May 11th, 2016
January 2013 Introduction to Spark and Shark
At the heart of our data transformation and productization approach are a small number of important tools including Apache Spark and the nascent Apache Airflow (incubating). I first heard of Apache Spark in January 2013 while working at Amazon Web Services (“AWS”). I was part of the team that launched Apache Accumulo on Elastic MapReduce (“EMR”). During this time I was able to collaborate with a team member who was implementing a similar capability with Spark and Shark. At that time, Spark and Shark were both UC Berkeley AMPLab projects, and their similar sounding names confused more than a handful of people. In the years since, and continuing into the present, there have continued to be many misconceptions about Spark. Some of these misconceptions include Spark only working with in-memory data sets, that Spark was only intended for machine learning, that Spark could not scale like MapReduce, etc. Spark has grown so fast and quickly, that we believe some of its best capabilities are not well understood. Spark is not perfect, but in our real-world implementation experience we have found Spark to be one of the most ubiquitous, effective solutions for almost every conceivable data requirement. It has become the Swiss Army Knife for the Data Economy.
Spark and Its Subsystems
Early on, we made a deliberate decision early to use Scala for all of our Spark development work. We had years of experience tuning Java Virtual Machines (“JVM’s”), and most of us had functional programming backgrounds due to a recent immersion in the Clojure programming language. Unrelated to Spark, we had recently run into Python’s global interpreter lock (“GIL”) when operating on a petabyte-scale ingest project, and we definitely wanted to make sure we did not find ourselves in that boat again anytime soon. We still use Python quite a bit, but Scala was an easy choice overall with several positive outcomes detailed below.
Spark’s MLlib Machine Learning capabilities get the lion’s share of attention these days, and we are currently using Spark MLlib on several customer projects including with one of the East Coast’s premier data science organizations. Apache Zeppelin is a central part of that project as well.
What has really impressed us, and that does not get as much attention, is Spark’s DataSource and DataFrame application programming interfaces (“API’s”). At the time of writing, these are grouped into the SparkSQL module. These API’s are hidden gems, and it’s not entirely intuitive that they would be found inside the SparkSQL module. SparkSQL has its roots with the previously discussed Shark project.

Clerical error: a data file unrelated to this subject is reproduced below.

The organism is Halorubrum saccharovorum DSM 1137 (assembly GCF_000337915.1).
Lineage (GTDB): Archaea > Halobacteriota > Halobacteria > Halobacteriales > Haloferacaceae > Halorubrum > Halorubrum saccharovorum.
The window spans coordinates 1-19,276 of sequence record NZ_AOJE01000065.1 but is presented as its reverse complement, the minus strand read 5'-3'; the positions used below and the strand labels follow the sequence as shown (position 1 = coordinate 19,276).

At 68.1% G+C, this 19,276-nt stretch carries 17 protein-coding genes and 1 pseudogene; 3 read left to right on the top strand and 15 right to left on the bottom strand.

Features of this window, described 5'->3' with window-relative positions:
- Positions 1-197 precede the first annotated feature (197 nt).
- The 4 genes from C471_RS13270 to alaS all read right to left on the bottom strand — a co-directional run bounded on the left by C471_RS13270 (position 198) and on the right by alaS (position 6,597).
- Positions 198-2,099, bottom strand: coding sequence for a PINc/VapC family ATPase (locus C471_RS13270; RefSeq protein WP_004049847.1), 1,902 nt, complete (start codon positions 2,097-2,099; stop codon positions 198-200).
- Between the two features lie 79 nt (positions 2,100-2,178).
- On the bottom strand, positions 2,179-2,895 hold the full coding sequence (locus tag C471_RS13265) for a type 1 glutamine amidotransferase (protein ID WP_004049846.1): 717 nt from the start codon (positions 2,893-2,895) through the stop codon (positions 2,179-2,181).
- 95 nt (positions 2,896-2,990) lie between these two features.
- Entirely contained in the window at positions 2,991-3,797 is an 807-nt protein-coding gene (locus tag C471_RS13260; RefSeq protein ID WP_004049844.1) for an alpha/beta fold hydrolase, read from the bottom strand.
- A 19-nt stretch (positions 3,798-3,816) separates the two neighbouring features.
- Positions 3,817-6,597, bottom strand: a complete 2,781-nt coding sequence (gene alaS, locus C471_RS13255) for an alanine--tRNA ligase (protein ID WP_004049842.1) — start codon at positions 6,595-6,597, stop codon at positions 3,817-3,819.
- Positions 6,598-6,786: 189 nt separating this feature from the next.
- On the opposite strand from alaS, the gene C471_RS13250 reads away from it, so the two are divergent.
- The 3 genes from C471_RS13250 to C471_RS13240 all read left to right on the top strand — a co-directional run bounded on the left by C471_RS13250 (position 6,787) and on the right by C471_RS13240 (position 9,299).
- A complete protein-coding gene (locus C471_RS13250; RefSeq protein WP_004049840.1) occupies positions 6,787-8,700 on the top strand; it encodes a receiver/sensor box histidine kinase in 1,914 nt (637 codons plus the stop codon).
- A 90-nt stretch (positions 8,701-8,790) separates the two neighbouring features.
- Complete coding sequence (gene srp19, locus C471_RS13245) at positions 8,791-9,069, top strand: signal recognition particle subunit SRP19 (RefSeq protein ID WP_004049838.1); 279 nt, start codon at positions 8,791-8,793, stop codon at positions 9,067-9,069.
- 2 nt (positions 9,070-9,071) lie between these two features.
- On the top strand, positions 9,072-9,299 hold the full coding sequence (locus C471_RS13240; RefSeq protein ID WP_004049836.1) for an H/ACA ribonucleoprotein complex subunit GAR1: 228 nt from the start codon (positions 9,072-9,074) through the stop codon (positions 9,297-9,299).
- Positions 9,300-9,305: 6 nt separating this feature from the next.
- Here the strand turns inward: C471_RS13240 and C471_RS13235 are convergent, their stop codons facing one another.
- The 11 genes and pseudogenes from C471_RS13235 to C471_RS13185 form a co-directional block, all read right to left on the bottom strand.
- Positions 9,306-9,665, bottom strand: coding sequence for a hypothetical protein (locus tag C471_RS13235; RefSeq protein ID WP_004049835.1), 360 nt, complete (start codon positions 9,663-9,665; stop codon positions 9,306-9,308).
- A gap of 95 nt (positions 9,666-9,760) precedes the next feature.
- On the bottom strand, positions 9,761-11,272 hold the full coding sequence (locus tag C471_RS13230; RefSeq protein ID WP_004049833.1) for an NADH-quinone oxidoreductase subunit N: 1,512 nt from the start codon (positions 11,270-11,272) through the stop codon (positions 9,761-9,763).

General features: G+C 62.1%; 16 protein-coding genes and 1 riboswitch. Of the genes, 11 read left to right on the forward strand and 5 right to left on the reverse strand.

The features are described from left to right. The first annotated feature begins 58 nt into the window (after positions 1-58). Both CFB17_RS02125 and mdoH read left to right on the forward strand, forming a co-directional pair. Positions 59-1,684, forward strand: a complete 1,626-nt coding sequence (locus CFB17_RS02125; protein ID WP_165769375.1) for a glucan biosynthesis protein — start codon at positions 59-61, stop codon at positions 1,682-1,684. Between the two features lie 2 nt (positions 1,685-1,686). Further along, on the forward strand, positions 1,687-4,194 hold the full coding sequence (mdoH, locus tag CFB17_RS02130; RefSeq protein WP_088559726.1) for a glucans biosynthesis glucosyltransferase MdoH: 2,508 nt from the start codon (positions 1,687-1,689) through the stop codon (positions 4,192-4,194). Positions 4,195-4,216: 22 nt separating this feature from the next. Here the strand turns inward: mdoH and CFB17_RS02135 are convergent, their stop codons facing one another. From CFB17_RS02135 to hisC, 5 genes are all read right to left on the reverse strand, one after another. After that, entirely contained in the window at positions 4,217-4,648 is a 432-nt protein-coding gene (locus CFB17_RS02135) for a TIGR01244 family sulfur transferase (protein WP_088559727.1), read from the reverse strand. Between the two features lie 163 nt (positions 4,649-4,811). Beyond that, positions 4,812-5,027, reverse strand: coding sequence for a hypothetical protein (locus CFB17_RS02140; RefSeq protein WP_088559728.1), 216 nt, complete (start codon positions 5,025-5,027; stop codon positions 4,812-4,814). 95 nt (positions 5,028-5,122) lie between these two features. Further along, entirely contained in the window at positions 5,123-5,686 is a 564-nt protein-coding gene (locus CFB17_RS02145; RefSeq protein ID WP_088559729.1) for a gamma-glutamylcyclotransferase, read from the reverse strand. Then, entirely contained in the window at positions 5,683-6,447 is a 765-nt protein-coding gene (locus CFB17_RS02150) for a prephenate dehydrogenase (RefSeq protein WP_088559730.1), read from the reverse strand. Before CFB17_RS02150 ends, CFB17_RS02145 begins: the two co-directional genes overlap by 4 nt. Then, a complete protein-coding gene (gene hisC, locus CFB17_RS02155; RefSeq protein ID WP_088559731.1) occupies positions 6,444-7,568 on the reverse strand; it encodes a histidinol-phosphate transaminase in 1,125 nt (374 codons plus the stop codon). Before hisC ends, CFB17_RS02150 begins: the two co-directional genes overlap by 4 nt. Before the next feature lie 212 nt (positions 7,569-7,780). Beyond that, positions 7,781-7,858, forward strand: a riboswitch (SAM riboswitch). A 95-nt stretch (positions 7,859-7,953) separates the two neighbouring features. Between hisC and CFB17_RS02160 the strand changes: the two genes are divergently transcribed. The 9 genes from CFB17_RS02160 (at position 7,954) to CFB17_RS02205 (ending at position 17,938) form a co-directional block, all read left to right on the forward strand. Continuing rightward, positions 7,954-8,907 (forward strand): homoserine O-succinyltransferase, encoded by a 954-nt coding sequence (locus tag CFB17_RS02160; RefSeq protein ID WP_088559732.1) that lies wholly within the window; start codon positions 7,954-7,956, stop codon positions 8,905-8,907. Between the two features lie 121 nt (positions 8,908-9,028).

Durable, Fast Data Pipelines using Spark DataSources API
Building durable and fast data pipelines is a critical prerequisite for analyzing data. Unfortunately, in our opinion, the term “data science” has become too synonymous with just analyzing data, when in fact acquiring, transforming, and reliably storing data are equally critical aspects. The modern enterprise acquires data from so many different sources that a multitude of Extract-Transform-Load (“ETL”) tools are usually required to just get data into a format so it can be analyzed. In one on-going customer project where B23 is enabling the data transformation of an entire enterprise, the legacy ETL process was comprised of dozens of shell, python, and ruby scripts launched from Jenkins’ servers. The aggregate data was near petabyte scale, and having so many diverse scripts running on Jenkins was not a scalable approach to taming this environment.
With this particular project we are collecting data from several dozen relational databases all running on AWS, an on-premise Hadoop cluster repository that is being migrated to AWS, Apache Kafka with an Apache Storm topology, Hbase, Cassandra, and several “drop zones” where data is placed in a specific location by third parties on a period basis.
A single “logical” data repository was required to model fact and dimension tables for business analysts, with the ultimate goal to enable more sophisticated machine learning and gain deeper insight into their product offerings. We use the term “logical” since we store some data directly on HDFS and some on S3 with an appropriately configured Hive metastore to query both sources. This hybrid approach allowed us to recognize cost savings for higher-latency data queries. Enterprise business intelligence (“BI”) users had previously used Hive to perform ad-hoc queries on the entire corpus of data, and connected their BI visualization tools to a MySQL data store for querying a subnet of the data. Both approaches were slow, and in need of an upgrade. Scaling MySQL with FusionIO cards could only go so far. In the new enterprise data platform, Hive-on-Spark is the ad-hoc query tool, and AWS Redshift populated by Spark jobs replaces the MySQL datastore for supporting business intelligence (“BI”) reporting. The difference in speed between Redshift and MySQL is night and day.
In Part III will we discuss Scalability in the Modern Data Economy.
Dave Hirko is a Managing Director and Co-Founder of B23. Prior to co-founding B23, Dave was an Account Executive at Amazon Web Services.